As Neil McMillen made clear in his history of the White Citizens’ Councils, too, leading segregationists consistently tied their racist policies to the broader 1950s conservative movement. In his famous “Black Monday” speech, for example, Mississippi Circuit Court Judge Thomas Pickens Brady denounced the US Supreme Court’s Brown v. Board decision in both racist and anti-communist terms. Not only would school desegregation lead to “amalgamation” of the races, Brady charged, it was also part of a “socialistic” scheme to degrade southern traditions.

Back then, conservatism = segregationism

Back then, conservatism = segregationism

As McMillen tells us, southern segregationists often joined and led other leading conservative organizations. Georgia’s R. Carter Pittman, for example, not only led his local white supremacist Citizens’ Council, but also joined the John Birch Society, the Liberty Lobby, and Billy James Hargis’s Christian Crusade.

Many white segregation leaders in the 1950s embraced religious conservatism as well. The Citizens’ Councils denounced “pinkos in the pulpit” who had declared “private enterprise, rugged individualism, and conservatism in politics . . . equally un-Christian.”

The historical record is clear, if awkward. Though most mainstream conservative thinkers these days don’t like it, in the tumultuous 1950s and early 1960s “conservatism” was tightly bound up with white supremacy.

Even weirder from today’s perspective, many African-American conservatives in the 1950s also embraced continued school segregation. Obviously, they did so in different ways and in different organizations than did white conservatives. No African Americans joined the White Citizens’ Councils, for example. And no African-American conservatives embraced school segregation in the name of white supremacy. Rather, African-American leaders supported segregation in a cautious and strategic way and they abandoned segregation as soon as better options appeared possible.

More complicated than we might think...

More complicated than we might think…

But as John Dittmer demonstrates in his careful history of the civil-rights saga in Mississippi, African-American leaders often preferred racially segregated schools, at least in the early 1950s. At that time, some leaders felt, segregated schools provided Mississippi’s African American population with a steady source of teaching jobs. Some African American leaders also believed that segregated schools offered a better option for African American students than hostile integrated ones.

These days, no one likes to be reminded of this history. African American conservatives largely got on board with anti-segregation campaigns. White conservatives, too, if a little later. But in the 1950s at least, conservatism meant racial segregationism.

And this leads us to our unusual current situation. If today’s public schools are reverting to racial segregation, as the Civil Rights Project documents, we might see this as a long-term victory for 1950s conservatism. Yet, since mainstream conservatives have since abjured their 1950s racist roots, there is no one around to celebrate this significant conservative “victory.”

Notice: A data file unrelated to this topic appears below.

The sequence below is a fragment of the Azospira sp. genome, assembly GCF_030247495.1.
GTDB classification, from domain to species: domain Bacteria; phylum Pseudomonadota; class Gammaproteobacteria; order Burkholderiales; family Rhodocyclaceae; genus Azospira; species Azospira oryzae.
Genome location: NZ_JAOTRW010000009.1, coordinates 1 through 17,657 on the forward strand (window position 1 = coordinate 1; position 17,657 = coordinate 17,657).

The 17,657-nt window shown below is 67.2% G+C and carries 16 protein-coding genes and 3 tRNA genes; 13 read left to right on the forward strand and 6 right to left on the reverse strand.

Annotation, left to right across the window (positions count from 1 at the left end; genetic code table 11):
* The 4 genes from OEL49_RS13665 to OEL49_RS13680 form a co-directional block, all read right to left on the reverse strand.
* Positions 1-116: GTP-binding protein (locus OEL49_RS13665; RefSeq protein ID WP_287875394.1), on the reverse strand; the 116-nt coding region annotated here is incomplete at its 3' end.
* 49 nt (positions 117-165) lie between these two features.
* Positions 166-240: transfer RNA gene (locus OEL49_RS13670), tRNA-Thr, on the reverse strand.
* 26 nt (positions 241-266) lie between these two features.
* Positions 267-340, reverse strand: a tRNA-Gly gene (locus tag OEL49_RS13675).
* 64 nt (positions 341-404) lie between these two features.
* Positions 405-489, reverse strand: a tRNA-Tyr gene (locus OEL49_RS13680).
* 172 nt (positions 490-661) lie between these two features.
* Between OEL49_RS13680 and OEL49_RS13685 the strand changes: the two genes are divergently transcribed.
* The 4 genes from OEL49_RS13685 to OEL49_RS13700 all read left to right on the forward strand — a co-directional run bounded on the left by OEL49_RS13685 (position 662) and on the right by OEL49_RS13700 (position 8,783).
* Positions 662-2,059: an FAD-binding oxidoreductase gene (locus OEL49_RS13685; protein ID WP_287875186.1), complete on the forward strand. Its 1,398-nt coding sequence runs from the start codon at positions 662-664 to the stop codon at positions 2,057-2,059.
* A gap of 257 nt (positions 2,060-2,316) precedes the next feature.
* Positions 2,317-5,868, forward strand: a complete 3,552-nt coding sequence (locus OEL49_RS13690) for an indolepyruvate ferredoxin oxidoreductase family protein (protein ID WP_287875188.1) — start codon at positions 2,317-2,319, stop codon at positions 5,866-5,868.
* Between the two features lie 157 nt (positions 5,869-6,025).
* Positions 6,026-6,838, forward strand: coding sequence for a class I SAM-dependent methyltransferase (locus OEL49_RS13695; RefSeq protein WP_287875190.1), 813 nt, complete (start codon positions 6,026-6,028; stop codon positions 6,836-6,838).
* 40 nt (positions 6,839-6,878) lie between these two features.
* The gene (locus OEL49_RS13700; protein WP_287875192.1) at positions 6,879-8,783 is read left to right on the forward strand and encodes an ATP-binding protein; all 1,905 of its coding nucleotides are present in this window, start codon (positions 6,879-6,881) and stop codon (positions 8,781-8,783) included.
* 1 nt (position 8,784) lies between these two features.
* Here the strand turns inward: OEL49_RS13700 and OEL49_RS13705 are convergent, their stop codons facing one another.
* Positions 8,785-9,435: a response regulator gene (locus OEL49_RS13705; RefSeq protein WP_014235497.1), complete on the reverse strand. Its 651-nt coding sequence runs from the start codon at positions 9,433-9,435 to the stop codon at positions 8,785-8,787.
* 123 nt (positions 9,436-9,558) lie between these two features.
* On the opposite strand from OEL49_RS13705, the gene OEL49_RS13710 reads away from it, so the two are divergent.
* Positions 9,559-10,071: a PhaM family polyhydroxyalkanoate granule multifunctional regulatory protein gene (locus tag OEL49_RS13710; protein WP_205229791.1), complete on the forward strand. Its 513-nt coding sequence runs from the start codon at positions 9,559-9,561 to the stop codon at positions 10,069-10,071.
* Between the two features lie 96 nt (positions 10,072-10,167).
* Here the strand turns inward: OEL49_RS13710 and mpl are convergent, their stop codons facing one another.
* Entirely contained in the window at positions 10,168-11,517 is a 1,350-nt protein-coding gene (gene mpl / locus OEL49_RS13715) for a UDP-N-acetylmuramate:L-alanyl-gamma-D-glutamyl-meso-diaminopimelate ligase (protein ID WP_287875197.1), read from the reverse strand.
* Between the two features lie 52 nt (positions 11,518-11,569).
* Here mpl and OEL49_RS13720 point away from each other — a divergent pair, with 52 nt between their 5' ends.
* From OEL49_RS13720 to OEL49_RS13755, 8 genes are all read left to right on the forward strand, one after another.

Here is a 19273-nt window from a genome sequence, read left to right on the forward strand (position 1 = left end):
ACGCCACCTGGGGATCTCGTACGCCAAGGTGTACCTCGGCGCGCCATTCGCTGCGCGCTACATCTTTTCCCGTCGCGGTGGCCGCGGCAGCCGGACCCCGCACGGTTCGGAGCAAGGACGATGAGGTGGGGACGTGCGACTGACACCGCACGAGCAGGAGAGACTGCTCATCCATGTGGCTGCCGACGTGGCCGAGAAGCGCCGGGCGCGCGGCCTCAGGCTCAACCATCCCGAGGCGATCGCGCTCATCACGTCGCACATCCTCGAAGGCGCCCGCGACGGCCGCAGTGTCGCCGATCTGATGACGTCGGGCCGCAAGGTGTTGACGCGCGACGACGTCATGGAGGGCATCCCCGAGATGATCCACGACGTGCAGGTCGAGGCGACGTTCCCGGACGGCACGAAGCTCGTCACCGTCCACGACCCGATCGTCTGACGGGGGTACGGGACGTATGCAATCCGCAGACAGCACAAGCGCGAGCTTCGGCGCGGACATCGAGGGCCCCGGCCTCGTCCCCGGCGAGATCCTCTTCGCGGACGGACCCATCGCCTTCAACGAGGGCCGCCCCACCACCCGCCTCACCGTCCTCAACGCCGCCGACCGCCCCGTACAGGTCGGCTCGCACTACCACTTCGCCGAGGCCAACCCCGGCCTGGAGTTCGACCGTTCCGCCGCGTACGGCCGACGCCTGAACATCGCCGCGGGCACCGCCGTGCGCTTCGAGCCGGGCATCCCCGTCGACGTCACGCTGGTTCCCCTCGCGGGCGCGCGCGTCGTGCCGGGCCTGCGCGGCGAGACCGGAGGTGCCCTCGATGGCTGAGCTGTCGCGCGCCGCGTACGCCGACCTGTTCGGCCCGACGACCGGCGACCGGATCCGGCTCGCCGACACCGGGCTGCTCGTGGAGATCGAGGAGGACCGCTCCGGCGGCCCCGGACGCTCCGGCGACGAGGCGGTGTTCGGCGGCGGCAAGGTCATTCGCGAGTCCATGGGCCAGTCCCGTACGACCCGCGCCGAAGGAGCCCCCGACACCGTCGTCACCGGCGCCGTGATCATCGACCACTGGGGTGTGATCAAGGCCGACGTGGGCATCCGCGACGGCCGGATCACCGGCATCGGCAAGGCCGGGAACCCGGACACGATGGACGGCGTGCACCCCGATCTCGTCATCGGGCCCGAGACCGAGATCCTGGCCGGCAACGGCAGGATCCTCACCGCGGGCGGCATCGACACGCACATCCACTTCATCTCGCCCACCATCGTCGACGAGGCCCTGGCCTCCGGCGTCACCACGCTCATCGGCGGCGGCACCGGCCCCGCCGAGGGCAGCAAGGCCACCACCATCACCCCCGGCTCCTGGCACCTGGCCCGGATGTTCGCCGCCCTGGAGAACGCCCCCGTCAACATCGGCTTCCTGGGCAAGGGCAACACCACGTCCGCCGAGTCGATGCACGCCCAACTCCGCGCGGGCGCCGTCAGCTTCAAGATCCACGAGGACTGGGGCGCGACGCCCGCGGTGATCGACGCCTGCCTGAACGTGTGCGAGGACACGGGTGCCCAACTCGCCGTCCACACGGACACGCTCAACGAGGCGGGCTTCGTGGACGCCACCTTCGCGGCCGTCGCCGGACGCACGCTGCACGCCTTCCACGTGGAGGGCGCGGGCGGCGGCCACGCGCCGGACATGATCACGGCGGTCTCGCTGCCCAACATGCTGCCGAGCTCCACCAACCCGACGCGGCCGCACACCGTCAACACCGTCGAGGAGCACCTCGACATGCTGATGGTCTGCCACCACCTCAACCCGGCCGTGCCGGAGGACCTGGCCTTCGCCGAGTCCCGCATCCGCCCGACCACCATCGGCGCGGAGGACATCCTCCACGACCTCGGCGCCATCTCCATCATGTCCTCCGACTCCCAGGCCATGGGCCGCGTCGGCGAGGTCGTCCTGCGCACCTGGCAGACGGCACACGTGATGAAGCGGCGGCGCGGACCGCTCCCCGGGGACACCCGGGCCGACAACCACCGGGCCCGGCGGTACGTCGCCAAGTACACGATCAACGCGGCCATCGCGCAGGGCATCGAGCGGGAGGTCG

Schools of Social(ist) Work

America’s colleges and universities have become left-wing indoctrination factories. At least, that has long been a favorite conservative complaint. Today in the pages of the Weekly Standard we see another example of the “closing of the campus mind.” Why do so many conservatives seem to take such intense pleasure in the supposed leftist domination of American higher education?

Bearded weirdos...

Bearded weirdos…

In today’s Weekly Standard, Devorah Goldman shares her horror story from Hunter College’s School of Social Work. As a conservative, Ms. Goldman was asked politely not to participate in class discussions. She had to hold her tongue as she read anti-conservative textbooks. She had to hold her tongue as professors imposed racist, ideologically slanted ideas on her classes.

Goldman’s story of abysmally closed-minded universities seems to resonate among conservative intellectuals. As we’ve seen recently, some conservative academics have interpreted recent events as the death knell for conservative thinkers at mainstream universities. Elsewhere, critics have wondered if higher education as a whole has been irredeemably lost to true open-mindedness.

As a non-conservative who writes a lot about conservatism and education, these complaints raise two difficult questions for me.

  1. First, why do so many conservative thinkers seem to emphasize the leftism of colleges? That is, why do conservatives seem to take such bitter joy from an exaggerated assumption that they are no longer welcome in higher ed?
  2. Second, why don’t these conservative intellectuals recognize the long tradition of conservative laments about higher ed? In every case, it seems as if conservatives think higher ed has just recently switched over to the dark side.

Let’s take the second of these questions first. As Ms. Goldman’s story shows, every conservative complaint implies that the closing of the college mind is a recent phenomenon. But conservatives (and liberals, for that matter) have been protesting against the goings-on at mainstream colleges for almost a century.

In 1987, for example, Chicago’s Allan Bloom scored a surprise best-seller with his Closing of the American Mind. Bloom worried back then that universities had become nothing but indoctrination factories.